Chris Kelly scored two goals in the Boston Bruins’ Saturday victory over the visiting Winnipeg Jets. They were his eighth and ninth of the year, giving the defensive forward a hefty total and second most on the Bruins just seven weeks into the 2011-12 season. He’s only six away from tying a career high and it’s still November. How did this defense-first, third-line forward become such a potent offensive threat for the defending Cup champs?
After the B’s lost for the third consecutive game on February 15 of this year, the Bruins’ media were asked to hang around the Garden for a press conference. Twitter and HFBoards exploded with speculation that this was going to be the long-awaited acquisition of Tomas Kaberle – the defenseman that B’s GM Peter Chiarelli had long coveted.
Unfortunately, the real announcement was far less spectacular.
“BOS trades 2nd round pick to OTT for Chris Kelly. Done deal,” tweeted NHL Rumor guru Bob McKenzie.
At the conference, Chiarelli lauded Kelly: “He has a lot of playoff experience, very good on faceoffs, he’s a high character person. He plays both ways and … we needed a centerman that is going to give us some depth… has good leadership characteristics…”
On the other hand, Bruins fans seemed to universally reject the trade. They were underwhelmed with the addition of the ‘thirty point scorer’ and across the board saw the deal as a massive overpayment for what would probably be a complementary piece (and at worse a redundant one) for their eventual playoff run.
For his part, Kelly didn’t seem to quash those perceptions in his first month and a half with the Black and Gold. He was a minus-one with five points in the B’s 24 remaining regular-season games. He took icetime away from youngster and favorite Tyler Seguin and many considered him a glorified Greg Campbell (a fourth-liner the B’s already owned) who made a million more a season.
But the postseason came along and everything changed. Kelly – who oozes intangibles like a hot pocket oozes cheese – played like a man on fire; scoring five goals and eight assists for thirteen points during the Bruins’ playoff run, eventually skating the Cup around Rogers Arena in Vancouver as champion.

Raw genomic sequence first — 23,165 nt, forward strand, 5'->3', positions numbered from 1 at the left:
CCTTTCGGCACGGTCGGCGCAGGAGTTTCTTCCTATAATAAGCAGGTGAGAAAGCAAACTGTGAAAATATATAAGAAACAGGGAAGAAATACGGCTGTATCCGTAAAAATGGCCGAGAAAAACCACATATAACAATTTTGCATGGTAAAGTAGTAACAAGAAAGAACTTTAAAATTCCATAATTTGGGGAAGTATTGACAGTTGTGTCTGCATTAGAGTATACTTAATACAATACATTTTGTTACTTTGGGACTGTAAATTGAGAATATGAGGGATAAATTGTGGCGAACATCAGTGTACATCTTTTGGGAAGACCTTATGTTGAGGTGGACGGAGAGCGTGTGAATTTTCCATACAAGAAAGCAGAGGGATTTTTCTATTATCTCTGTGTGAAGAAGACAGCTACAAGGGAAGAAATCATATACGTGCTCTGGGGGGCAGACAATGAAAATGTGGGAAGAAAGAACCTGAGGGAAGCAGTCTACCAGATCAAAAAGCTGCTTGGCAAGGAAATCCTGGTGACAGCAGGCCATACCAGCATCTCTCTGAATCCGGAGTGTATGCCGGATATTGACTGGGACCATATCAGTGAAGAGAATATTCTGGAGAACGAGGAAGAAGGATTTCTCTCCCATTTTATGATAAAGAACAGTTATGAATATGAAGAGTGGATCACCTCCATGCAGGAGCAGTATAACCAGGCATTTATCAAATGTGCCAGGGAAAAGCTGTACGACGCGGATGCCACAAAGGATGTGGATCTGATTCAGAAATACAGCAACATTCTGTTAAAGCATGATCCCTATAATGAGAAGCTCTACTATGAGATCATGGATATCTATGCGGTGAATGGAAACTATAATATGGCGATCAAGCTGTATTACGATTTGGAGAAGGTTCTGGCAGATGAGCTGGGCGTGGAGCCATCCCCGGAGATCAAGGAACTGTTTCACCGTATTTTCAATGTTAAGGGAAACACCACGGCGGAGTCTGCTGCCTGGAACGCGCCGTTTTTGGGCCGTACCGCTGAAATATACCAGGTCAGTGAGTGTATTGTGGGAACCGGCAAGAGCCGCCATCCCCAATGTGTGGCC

Several of Kelly’s goals were in extremely clutch situations including the tying goal late in game four of the B’s first-round series against the Habs, a third-period goal to give the B’s the lead in game seven of the same series and a very important tally in game one against the Flyers when the B’s were already down by two.
The B’s management and coaching staff rewarded him with an “A” (which he splits with Andrew Ference). His leadership during the postseason ultimately won him the acclaim of B’s staff and teammates.
Even with all those heroics, there was a degree of uncertainty for Kelly at the start of this season. While there were certainly Kelly supporters in the crowd, many felt worried about his production potential – especially with super sophomore Tyler Seguin slotted to begin the year on his wing.
Off the bat this setup was a serious issue, as the seemingly stone-handed Kelly muffed several golden opportunities created by the dynamic nineteen year-old. However, since the first Bruin lineup shakeup the ‘thirty-point scorer’ is on a tear with fifteen points in sixteen games including eight goals (and six multi-point games) and is a startling plus-fourteen.